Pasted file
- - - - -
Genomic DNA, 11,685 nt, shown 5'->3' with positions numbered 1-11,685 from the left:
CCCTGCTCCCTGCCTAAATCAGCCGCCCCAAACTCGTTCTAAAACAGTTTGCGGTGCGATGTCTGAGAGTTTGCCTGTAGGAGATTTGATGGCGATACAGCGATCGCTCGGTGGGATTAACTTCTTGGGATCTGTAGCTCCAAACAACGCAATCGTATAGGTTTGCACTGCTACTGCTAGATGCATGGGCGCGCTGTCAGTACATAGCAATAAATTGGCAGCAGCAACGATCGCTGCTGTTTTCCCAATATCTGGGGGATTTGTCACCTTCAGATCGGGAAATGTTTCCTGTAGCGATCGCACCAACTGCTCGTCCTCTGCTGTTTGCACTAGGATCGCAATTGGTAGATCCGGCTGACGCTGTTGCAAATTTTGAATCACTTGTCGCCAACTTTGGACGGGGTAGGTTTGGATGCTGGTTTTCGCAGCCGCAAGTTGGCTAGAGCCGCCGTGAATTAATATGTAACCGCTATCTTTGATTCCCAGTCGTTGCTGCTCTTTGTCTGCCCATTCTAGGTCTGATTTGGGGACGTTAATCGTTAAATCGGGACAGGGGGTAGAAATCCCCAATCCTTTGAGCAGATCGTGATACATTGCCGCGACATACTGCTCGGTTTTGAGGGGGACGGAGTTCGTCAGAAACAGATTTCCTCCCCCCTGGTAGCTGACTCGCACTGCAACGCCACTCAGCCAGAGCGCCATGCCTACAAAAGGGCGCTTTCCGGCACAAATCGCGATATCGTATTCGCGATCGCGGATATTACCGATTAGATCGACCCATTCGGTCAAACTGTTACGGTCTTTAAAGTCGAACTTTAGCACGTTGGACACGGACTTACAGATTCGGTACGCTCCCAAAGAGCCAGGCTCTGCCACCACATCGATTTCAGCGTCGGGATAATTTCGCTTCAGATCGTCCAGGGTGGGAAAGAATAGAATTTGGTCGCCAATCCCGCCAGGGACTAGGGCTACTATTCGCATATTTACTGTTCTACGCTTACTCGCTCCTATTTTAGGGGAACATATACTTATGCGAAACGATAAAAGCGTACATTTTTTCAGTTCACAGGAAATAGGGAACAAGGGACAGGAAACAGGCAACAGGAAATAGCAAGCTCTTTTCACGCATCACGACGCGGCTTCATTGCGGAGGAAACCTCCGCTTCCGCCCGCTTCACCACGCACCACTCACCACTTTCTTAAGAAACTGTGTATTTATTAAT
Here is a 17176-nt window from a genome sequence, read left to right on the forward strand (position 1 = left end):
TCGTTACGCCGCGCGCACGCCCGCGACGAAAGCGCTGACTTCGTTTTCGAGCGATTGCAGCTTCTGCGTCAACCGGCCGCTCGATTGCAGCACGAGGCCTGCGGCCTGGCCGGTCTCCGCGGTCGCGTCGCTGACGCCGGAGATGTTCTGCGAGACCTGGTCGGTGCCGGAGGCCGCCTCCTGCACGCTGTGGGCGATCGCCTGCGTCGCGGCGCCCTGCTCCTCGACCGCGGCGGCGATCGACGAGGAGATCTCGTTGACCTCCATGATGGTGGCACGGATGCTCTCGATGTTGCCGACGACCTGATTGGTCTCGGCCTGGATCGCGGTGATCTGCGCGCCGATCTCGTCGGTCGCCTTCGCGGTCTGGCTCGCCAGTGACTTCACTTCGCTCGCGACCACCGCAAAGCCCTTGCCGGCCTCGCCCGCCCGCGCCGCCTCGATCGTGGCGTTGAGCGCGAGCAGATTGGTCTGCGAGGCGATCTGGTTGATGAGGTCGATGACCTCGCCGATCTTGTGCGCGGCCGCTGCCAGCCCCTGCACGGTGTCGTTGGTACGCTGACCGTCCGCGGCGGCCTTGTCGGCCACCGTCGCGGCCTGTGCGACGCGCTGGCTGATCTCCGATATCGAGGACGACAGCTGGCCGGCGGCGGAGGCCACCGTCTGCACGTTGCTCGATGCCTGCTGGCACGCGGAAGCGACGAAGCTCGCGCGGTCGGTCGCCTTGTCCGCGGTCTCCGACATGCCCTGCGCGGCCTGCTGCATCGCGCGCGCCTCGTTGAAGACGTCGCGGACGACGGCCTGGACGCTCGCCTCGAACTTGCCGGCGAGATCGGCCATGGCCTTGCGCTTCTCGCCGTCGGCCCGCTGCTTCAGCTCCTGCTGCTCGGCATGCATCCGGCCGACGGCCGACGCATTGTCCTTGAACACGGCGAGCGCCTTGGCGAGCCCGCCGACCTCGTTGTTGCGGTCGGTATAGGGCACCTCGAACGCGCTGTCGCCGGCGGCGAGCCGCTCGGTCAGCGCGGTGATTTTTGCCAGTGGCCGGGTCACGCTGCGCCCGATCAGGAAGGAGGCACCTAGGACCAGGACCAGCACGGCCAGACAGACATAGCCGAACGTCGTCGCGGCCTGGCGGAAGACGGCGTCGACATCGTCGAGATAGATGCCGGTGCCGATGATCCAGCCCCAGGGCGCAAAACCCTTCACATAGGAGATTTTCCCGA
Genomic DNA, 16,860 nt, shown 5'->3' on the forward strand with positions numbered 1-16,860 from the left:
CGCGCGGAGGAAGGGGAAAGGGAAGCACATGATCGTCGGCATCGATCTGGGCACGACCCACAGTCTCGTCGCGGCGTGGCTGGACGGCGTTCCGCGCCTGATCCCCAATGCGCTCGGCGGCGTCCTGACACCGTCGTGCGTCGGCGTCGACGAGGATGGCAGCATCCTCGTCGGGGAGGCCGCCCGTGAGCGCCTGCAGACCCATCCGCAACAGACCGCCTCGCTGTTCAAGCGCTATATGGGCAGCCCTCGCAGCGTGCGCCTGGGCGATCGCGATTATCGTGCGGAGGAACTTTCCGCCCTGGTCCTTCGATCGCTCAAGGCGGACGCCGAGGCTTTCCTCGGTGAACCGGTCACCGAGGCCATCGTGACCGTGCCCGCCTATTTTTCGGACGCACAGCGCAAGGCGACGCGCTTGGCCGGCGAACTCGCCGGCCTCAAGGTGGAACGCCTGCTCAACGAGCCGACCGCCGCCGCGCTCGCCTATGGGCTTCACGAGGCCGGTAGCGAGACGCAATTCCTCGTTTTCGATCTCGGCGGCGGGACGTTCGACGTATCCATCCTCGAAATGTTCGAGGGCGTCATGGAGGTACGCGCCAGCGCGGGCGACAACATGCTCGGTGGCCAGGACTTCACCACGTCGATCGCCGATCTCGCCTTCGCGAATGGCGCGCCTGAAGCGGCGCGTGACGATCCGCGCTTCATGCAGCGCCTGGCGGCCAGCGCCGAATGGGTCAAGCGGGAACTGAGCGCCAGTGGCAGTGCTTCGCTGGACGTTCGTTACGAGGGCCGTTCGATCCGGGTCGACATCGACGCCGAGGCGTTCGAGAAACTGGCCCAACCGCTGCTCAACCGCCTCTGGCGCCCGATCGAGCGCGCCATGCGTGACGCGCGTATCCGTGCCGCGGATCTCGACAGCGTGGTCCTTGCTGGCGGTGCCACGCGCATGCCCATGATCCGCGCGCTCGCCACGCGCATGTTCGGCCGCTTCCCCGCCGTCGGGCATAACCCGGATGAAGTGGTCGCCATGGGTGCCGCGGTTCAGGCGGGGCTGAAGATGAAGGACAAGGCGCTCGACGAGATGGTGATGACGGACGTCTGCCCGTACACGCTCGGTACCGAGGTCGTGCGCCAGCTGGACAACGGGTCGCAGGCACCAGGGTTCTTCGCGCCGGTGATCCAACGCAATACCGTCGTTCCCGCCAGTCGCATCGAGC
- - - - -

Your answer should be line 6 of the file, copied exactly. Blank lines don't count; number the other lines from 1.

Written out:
CGCGCGGAGGAAGGGGAAAGGGAAGCACATGATCGTCGGCATCGATCTGGGCACGACCCACAGTCTCGTCGCGGCGTGGCTGGACGGCGTTCCGCGCCTGATCCCCAATGCGCTCGGCGGCGTCCTGACACCGTCGTGCGTCGGCGTCGACGAGGATGGCAGCATCCTCGTCGGGGAGGCCGCCCGTGAGCGCCTGCAGACCCATCCGCAACAGACCGCCTCGCTGTTCAAGCGCTATATGGGCAGCCCTCGCAGCGTGCGCCTGGGCGATCGCGATTATCGTGCGGAGGAACTTTCCGCCCTGGTCCTTCGATCGCTCAAGGCGGACGCCGAGGCTTTCCTCGGTGAACCGGTCACCGAGGCCATCGTGACCGTGCCCGCCTATTTTTCGGACGCACAGCGCAAGGCGACGCGCTTGGCCGGCGAACTCGCCGGCCTCAAGGTGGAACGCCTGCTCAACGAGCCGACCGCCGCCGCGCTCGCCTATGGGCTTCACGAGGCCGGTAGCGAGACGCAATTCCTCGTTTTCGATCTCGGCGGCGGGACGTTCGACGTATCCATCCTCGAAATGTTCGAGGGCGTCATGGAGGTACGCGCCAGCGCGGGCGACAACATGCTCGGTGGCCAGGACTTCACCACGTCGATCGCCGATCTCGCCTTCGCGAATGGCGCGCCTGAAGCGGCGCGTGACGATCCGCGCTTCATGCAGCGCCTGGCGGCCAGCGCCGAATGGGTCAAGCGGGAACTGAGCGCCAGTGGCAGTGCTTCGCTGGACGTTCGTTACGAGGGCCGTTCGATCCGGGTCGACATCGACGCCGAGGCGTTCGAGAAACTGGCCCAACCGCTGCTCAACCGCCTCTGGCGCCCGATCGAGCGCGCCATGCGTGACGCGCGTATCCGTGCCGCGGATCTCGACAGCGTGGTCCTTGCTGGCGGTGCCACGCGCATGCCCATGATCCGCGCGCTCGCCACGCGCATGTTCGGCCGCTTCCCCGCCGTCGGGCATAACCCGGATGAAGTGGTCGCCATGGGTGCCGCGGTTCAGGCGGGGCTGAAGATGAAGGACAAGGCGCTCGACGAGATGGTGATGACGGACGTCTGCCCGTACACGCTCGGTACCGAGGTCGTGCGCCAGCTGGACAACGGGTCGCAGGCACCAGGGTTCTTCGCGCCGGTGATCCAACGCAATACCGTCGTTCCCGCCAGTCGCATCGAGC